The Flemish energy tax, dubbed 'Turteltaks' by its opponents, was introduced by Annemie Turtelboom to pay for a huge accumulated debt in the past. Citizens installing solar panels could claim benefits from the government, but this turned out to be such a huge success that it created a gap in the budget. Turtelboom prefers to call the tax "Freyafactuur" (the Freya bill) after the previous Energy Minister who introduced the system, the Flemish socialist Freya Vandenbossche.
The benefits and tax returns have meanwhile been abolished, but Turtelboom says the tax is really necessary to wipe out a deficit from the past. However, her tax has been challenged by the independent consumers' organisation Test-Aankoop and has been targeted various times by the opposition. The tax is said to be unfair, as everyone has to pay the same amount via a flat rate: singles, small families, big families, small consumers, big consumers, or even big companies.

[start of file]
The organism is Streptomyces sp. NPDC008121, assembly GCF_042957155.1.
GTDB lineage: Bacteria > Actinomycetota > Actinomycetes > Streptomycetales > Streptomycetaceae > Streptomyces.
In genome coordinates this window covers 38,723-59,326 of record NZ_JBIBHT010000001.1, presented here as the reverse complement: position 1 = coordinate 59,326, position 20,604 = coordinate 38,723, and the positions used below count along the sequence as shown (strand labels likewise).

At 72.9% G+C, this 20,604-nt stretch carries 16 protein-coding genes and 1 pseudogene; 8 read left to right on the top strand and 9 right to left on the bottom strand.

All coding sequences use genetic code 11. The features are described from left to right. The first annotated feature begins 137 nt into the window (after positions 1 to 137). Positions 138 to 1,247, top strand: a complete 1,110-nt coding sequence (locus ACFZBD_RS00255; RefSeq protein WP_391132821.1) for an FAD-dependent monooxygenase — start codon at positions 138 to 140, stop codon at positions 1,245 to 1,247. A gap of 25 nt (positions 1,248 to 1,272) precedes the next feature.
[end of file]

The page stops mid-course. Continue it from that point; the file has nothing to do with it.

The SP.A suggests to determine the tax on how much someone consumes. Single persons or those making an effort to reduce their consumption, should pay less, and big consumers should pay more. Companies and big businesses would face a much higher tax rate.
The SP.A also says that "energy is a basic need" and therefore argues to put VAT on electricity back to 6 percent again, coming from 21. The Flemish liberal Willem-Frederik Schiltz says that "we would like to do this, but it would cost 600 million." The present centre-right right-leaning government decided to lift the VAT rate under the tax shift.